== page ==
Israeli Prime Minister Benjamin Netanyahu lambasted the International Atomic Energy Agency on Tuesday, hours after it issued a laconic statement dismissing his claim of a secret nuclear installation in Iran.

Netanyahu said the agency, which has been tasked by the United Nations with verifying Iran’s nuclear compliance, “must inspect the site immediately” before it is too late.

Addressing the U.N. General Assembly last week, Netanyahu presented world leaders with evidence that Iran ‎was storing ‎nuclear-‎related material in violation of the 2015 deal with ‎world powers. The undeclared site is located in Turouzabad, just outside the capital Tehran, and could potentially store up to 300 tons of material and equipment. ‎

Netanyahu even held up a prop with the coordinates and an image of the installation, and later tweeted what appeared to be a satellite image of the site.

“The IAEA relates to inspections that it has carried out in various places in Iran but it does not relate to the specific site in Turouzabad which Prime Minister Netanyahu referred to in his U.N. speech,” Netanyahu’s office said in a statement on Tuesday.

“There is no reason to wait. The IAEA must inspect the site and immediately dispatch monitors with Geiger counters and the prime minister’s words will be seen as verifiably true.”

In its statement on Tuesday, the IAEA insisted that it had visited “all the ‎sites and locations in Iran which it needed to visit,” but did not give a specific time or date when the site in Turouzabad may have been inspected.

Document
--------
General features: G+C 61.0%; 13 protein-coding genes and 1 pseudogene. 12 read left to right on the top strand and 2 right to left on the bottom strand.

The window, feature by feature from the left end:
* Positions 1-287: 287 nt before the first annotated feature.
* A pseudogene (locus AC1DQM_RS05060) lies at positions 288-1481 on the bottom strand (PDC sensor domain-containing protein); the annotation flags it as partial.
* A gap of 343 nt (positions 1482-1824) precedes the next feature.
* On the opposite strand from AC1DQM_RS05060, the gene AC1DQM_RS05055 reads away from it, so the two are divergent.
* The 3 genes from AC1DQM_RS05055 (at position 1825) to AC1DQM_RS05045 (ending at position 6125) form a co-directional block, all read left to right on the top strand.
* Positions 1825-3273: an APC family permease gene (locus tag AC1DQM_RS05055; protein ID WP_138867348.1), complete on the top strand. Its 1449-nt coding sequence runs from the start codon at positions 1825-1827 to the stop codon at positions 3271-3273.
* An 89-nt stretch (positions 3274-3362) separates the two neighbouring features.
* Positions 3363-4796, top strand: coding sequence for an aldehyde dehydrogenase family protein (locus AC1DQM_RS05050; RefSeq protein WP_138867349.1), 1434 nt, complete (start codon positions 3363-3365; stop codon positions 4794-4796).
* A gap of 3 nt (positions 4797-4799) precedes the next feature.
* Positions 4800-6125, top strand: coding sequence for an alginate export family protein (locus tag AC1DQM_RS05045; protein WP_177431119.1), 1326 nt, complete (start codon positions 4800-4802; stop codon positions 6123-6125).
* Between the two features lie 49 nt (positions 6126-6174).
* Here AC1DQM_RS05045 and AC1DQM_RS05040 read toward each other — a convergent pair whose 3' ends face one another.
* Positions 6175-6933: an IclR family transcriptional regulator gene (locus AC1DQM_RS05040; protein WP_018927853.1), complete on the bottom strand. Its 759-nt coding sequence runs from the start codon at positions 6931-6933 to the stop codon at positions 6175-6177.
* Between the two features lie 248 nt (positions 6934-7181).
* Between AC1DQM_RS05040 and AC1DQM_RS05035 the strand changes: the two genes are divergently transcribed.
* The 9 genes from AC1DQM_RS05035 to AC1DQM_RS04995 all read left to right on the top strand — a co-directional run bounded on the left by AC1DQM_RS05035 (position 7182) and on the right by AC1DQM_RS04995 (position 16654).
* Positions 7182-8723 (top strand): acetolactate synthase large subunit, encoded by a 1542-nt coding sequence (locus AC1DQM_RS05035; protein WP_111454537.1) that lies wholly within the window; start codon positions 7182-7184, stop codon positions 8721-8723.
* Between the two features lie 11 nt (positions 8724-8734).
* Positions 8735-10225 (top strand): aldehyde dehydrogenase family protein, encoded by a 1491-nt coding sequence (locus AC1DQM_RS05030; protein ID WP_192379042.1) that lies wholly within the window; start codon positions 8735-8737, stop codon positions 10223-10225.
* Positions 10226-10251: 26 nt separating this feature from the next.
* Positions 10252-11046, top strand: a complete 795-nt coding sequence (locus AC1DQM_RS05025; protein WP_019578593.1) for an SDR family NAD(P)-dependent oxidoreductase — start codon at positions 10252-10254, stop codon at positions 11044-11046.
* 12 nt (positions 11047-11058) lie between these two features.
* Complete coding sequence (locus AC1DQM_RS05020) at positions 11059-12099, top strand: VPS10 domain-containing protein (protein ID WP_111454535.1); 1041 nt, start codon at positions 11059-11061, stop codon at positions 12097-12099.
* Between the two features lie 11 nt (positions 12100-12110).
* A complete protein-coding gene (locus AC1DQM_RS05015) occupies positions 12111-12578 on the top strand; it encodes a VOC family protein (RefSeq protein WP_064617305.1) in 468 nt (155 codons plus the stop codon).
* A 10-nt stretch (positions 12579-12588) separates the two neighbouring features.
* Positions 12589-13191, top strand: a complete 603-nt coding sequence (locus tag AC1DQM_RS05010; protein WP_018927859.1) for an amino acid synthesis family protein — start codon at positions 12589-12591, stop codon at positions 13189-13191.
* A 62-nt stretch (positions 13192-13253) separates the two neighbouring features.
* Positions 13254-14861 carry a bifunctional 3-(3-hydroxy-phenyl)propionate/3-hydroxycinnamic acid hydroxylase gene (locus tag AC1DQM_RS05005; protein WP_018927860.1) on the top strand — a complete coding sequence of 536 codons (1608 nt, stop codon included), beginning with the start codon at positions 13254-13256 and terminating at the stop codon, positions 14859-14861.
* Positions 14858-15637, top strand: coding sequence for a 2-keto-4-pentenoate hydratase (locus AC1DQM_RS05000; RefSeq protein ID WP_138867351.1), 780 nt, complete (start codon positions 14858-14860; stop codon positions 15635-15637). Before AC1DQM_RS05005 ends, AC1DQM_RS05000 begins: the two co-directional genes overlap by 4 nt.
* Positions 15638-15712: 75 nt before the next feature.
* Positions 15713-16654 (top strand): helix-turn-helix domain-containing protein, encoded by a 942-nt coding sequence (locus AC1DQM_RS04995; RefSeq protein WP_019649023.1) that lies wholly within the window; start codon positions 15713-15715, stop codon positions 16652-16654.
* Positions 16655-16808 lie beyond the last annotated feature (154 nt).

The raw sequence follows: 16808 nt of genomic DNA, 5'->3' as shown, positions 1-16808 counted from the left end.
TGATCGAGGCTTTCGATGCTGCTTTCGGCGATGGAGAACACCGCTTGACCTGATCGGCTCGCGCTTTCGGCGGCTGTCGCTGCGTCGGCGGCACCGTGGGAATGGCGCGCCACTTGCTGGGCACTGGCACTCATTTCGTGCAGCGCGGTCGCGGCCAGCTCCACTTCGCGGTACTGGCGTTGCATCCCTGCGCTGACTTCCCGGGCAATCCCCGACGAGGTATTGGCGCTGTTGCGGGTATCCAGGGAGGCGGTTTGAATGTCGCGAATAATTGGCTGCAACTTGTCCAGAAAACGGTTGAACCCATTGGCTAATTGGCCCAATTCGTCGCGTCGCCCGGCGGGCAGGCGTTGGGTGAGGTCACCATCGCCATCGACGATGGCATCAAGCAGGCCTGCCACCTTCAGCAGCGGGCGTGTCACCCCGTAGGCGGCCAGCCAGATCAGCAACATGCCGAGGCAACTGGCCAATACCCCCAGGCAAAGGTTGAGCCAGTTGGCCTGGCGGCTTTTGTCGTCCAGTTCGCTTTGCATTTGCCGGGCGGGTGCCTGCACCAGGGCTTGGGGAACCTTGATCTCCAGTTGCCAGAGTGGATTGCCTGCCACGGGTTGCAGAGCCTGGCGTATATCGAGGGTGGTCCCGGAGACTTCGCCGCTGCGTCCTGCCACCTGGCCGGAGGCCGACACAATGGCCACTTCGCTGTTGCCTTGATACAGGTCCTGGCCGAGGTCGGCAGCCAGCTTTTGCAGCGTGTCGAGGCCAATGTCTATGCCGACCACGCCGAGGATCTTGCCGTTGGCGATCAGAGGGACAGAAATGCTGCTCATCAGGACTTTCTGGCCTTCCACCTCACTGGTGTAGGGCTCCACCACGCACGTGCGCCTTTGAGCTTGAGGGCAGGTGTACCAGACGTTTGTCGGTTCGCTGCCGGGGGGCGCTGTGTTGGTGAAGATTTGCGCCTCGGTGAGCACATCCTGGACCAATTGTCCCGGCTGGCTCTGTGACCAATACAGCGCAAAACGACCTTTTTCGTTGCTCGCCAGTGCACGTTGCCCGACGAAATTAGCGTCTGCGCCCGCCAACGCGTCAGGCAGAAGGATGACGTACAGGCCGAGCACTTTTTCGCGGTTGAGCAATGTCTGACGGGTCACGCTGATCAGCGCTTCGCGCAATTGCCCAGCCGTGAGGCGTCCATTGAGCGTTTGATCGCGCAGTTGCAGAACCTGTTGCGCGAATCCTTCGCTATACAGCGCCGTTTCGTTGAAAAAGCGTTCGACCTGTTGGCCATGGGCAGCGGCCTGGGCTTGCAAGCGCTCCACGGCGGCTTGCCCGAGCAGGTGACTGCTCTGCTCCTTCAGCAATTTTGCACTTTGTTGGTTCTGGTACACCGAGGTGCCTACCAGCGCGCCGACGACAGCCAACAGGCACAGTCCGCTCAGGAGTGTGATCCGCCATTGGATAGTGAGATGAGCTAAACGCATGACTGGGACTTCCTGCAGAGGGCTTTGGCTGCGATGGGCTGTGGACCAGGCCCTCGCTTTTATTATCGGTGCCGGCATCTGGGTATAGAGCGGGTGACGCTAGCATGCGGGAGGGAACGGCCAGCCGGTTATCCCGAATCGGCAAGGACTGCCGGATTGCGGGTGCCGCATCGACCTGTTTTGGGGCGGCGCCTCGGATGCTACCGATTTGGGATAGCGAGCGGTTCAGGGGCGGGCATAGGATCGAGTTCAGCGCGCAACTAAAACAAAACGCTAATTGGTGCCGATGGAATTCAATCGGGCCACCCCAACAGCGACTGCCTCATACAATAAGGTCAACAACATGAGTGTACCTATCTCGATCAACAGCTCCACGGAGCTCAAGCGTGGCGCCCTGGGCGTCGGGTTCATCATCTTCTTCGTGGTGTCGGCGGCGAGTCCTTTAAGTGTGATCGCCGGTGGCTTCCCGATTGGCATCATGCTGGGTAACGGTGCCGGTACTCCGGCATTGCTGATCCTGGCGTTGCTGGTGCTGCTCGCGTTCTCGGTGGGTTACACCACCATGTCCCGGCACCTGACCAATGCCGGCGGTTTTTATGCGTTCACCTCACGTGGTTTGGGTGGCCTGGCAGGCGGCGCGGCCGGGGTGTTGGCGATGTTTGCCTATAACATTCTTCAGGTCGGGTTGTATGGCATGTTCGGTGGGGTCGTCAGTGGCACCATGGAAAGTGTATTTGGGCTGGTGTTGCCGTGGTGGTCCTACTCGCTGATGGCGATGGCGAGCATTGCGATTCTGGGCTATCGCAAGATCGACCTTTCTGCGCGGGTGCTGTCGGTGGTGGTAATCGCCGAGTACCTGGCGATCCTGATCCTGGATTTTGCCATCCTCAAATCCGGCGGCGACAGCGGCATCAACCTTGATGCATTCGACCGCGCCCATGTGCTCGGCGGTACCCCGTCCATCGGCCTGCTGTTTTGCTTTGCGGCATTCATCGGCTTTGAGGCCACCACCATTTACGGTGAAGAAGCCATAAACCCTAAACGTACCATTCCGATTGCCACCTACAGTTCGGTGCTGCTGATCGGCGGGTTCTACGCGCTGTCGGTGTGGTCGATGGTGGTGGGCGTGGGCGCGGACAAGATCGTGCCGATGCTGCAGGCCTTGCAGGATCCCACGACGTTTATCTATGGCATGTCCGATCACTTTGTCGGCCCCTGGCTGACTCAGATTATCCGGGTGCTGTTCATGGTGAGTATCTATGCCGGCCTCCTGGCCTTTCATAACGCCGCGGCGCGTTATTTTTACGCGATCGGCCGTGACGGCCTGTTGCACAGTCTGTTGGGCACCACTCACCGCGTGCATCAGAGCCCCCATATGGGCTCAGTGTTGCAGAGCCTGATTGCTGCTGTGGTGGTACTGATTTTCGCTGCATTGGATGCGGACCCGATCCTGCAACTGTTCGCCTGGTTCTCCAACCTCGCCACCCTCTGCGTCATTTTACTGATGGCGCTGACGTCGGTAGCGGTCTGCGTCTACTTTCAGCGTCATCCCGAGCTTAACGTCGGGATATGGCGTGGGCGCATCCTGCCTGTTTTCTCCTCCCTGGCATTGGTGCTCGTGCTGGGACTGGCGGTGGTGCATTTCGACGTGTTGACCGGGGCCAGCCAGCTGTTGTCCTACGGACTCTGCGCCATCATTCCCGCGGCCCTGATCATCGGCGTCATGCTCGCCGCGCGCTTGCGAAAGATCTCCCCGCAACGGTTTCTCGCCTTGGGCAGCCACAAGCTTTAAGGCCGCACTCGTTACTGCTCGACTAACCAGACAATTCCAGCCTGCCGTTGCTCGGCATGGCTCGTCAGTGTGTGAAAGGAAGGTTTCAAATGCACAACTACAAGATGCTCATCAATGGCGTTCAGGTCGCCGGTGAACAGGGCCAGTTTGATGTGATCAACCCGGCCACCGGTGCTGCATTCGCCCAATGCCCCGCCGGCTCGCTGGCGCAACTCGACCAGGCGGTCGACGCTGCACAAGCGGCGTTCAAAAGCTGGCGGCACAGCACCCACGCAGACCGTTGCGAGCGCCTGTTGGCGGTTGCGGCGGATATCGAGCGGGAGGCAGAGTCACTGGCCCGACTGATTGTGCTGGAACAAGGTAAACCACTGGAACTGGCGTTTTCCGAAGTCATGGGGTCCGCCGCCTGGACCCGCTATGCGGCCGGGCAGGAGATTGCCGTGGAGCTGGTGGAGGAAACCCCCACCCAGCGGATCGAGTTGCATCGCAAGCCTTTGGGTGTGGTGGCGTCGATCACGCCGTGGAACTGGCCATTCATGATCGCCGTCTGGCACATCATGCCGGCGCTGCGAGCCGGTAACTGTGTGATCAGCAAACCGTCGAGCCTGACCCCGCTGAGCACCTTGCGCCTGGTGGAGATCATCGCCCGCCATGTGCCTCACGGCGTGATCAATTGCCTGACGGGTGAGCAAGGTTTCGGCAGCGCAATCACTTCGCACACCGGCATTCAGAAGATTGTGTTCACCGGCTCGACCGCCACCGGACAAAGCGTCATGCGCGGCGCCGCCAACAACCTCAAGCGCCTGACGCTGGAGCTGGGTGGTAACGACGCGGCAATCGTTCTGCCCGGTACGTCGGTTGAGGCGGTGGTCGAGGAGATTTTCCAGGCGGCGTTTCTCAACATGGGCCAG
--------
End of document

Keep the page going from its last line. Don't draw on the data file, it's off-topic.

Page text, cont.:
“The agency sends inspectors to sites and locations only when needed. The agency uses all safeguards relevant to information available to it, but it does not take any information at face value,” the statement quoted IAEA chief Yukiya Amano as saying.

“In order to maintain credibility, the agency’s independence in relation to the implementation of verification activities is of paramount importance,” he added.

A senior Western diplomat told Israel Hayom that the European Union would fail to salvage the 2015 nuclear deal with Iran, despite efforts to bypass U.S. sanctions.

In recent weeks, senior European officials, including E.U. foreign-policy chief Federica Mogherini, have introduced measures aimed at enabling companies in the 28-member bloc to trade with Iran without being blacklisted by the U.S. Treasury. This includes various banking schemes and legal maneuvers.

But the Western diplomat told Israel Hayom that “there is zero chance that E.U. companies will continue trading with Iran, as the E.U. has virtually no viable option to protect companies from the U.S.”

He said it was “hard to believe that a company would want to take the risk of being targeted by U.S. authorities just for the sake of trading with a small and fragile economy such as Iran’s. In the cost-benefit analysis, it is just not worth it. Prime Minister Netanyahu is right and the nuclear deal is essentially dead.”